Some of these binary packages are available for free download from KDE's download.kde.org. Additional binary packages, as well as updates to the packages now available, will become available over the coming weeks. Package Locations. For a current list of available binary packages of which the KDE's Release Team has been informed, please visit the 4.7 Info Page.
In order to get the most out of these releases, we strongly recommend to use the latest version of Qt, as of today 4.7.4. This is necessary in order to assure a stable experience, as some improvements made to KDE software have actually been done in the underlying Qt framework.
In order to make full use of the capabilities of KDE's software, we also recommend to use the latest graphics drivers for your system, as this can improve the user experience substantially, both in optional functionality, and in overall performance and stability.
Also Announced Today:
The Plasma Workspaces gain from extensive work to KDE’s compositing window manager, KWin, and from the leveraging of new Qt technologies such as Qt Quick. For full details, read the Plasma Desktop and Plasma Netbook 4.7 release announcement.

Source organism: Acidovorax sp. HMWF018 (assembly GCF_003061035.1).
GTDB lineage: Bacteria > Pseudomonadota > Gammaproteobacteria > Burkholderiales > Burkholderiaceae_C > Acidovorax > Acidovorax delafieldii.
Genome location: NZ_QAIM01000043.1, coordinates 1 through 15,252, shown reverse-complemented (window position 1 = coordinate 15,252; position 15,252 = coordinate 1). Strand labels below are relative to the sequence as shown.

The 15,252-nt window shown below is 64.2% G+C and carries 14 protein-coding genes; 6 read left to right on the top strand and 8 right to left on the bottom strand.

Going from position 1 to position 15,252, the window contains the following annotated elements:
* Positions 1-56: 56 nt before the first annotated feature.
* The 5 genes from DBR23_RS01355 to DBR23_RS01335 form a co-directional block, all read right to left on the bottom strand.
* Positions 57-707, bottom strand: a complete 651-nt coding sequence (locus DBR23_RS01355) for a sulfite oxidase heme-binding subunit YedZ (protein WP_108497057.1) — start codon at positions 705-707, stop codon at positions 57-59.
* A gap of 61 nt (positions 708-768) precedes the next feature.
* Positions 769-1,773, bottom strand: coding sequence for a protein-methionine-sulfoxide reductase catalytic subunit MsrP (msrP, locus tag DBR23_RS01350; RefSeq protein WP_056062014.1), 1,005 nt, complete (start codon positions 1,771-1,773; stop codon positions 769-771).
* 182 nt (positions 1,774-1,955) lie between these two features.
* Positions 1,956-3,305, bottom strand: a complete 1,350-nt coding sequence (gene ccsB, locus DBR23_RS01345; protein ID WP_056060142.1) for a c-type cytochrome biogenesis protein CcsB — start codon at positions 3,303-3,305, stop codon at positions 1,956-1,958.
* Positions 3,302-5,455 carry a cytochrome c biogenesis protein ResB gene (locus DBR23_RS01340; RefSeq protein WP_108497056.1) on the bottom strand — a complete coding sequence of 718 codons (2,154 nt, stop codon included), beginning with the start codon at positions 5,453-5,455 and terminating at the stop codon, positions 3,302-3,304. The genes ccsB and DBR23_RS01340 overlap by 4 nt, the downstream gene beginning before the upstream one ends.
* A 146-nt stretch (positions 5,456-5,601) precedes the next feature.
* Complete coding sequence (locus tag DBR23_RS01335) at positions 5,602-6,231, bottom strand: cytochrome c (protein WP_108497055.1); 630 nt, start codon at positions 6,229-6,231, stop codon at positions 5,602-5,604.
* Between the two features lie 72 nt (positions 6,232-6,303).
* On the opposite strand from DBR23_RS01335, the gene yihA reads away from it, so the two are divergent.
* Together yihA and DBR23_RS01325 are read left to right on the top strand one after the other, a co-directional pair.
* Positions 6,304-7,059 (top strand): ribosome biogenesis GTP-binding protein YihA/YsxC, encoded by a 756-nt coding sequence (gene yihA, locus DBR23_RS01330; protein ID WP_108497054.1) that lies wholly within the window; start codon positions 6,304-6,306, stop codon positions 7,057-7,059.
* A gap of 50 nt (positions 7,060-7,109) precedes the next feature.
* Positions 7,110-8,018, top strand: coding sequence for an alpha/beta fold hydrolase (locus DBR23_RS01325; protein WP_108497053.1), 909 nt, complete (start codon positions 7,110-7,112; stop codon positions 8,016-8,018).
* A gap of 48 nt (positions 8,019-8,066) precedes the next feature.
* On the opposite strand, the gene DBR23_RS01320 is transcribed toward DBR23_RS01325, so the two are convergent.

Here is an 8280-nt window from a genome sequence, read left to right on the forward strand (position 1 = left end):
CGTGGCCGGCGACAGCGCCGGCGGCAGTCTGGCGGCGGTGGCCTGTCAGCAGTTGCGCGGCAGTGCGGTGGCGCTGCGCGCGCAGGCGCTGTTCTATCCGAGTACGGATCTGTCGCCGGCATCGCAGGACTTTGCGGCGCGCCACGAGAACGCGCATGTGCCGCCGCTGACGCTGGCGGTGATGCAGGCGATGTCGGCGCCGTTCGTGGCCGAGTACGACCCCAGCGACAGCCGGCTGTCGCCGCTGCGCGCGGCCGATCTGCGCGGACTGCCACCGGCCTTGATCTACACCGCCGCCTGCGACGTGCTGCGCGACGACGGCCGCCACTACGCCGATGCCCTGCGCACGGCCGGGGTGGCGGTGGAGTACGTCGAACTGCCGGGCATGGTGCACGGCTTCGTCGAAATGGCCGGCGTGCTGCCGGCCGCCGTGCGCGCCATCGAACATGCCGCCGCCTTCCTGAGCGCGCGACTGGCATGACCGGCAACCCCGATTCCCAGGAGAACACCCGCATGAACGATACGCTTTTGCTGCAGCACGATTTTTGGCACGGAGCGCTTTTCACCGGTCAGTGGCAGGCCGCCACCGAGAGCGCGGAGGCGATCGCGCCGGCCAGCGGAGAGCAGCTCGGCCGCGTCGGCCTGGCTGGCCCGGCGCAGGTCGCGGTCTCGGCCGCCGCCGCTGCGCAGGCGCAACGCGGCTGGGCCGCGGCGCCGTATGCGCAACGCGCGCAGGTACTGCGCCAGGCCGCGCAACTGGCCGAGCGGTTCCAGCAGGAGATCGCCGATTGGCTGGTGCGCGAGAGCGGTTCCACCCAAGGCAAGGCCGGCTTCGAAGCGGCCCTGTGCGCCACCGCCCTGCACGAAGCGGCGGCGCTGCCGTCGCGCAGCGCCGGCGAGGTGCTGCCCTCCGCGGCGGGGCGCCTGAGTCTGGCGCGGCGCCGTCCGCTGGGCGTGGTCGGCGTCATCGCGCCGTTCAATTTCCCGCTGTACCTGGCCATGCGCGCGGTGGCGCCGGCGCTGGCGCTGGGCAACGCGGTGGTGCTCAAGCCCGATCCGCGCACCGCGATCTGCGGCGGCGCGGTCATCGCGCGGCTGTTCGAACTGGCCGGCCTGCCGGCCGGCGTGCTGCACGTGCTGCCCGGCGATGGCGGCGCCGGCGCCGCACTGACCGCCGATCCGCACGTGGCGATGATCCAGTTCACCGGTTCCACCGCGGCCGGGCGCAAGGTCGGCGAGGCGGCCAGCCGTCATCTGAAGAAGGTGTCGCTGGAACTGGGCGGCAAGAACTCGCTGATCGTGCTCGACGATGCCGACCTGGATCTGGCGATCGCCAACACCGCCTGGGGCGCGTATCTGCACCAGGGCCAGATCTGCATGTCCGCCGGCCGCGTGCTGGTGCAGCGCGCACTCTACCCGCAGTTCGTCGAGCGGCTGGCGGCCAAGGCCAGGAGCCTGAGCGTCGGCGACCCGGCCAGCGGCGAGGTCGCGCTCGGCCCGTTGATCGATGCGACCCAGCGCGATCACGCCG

A wide range of KDE and third party software will be able to take advantage of extensive work in Phonon and major improvements to the semantic desktop components, with enriched APIs and improved stability. The new KDE Telepathy framework offers integration of instant messaging directly into workspaces and applications. Performance and stability improvements in nearly all components lead to a smoother user experience and a reduced footprint of applications using the KDE Platform 4.7. For full details, read the KDE Platform 4.7 release announcement.
KDE is an international technology team that creates free and open source software for desktop and portable computing. Among KDE's products are a modern desktop system for Linux and UNIX platforms, comprehensive office productivity and groupware suites and hundreds of software titles in many categories including Internet and web applications, multimedia, entertainment, educational, graphics and software development. KDE software is translated into more than 60 languages and is built with ease of use and modern accessibility principles in mind. KDE's full-featured applications run natively on Linux, BSD, Windows, Haiku, and macOS.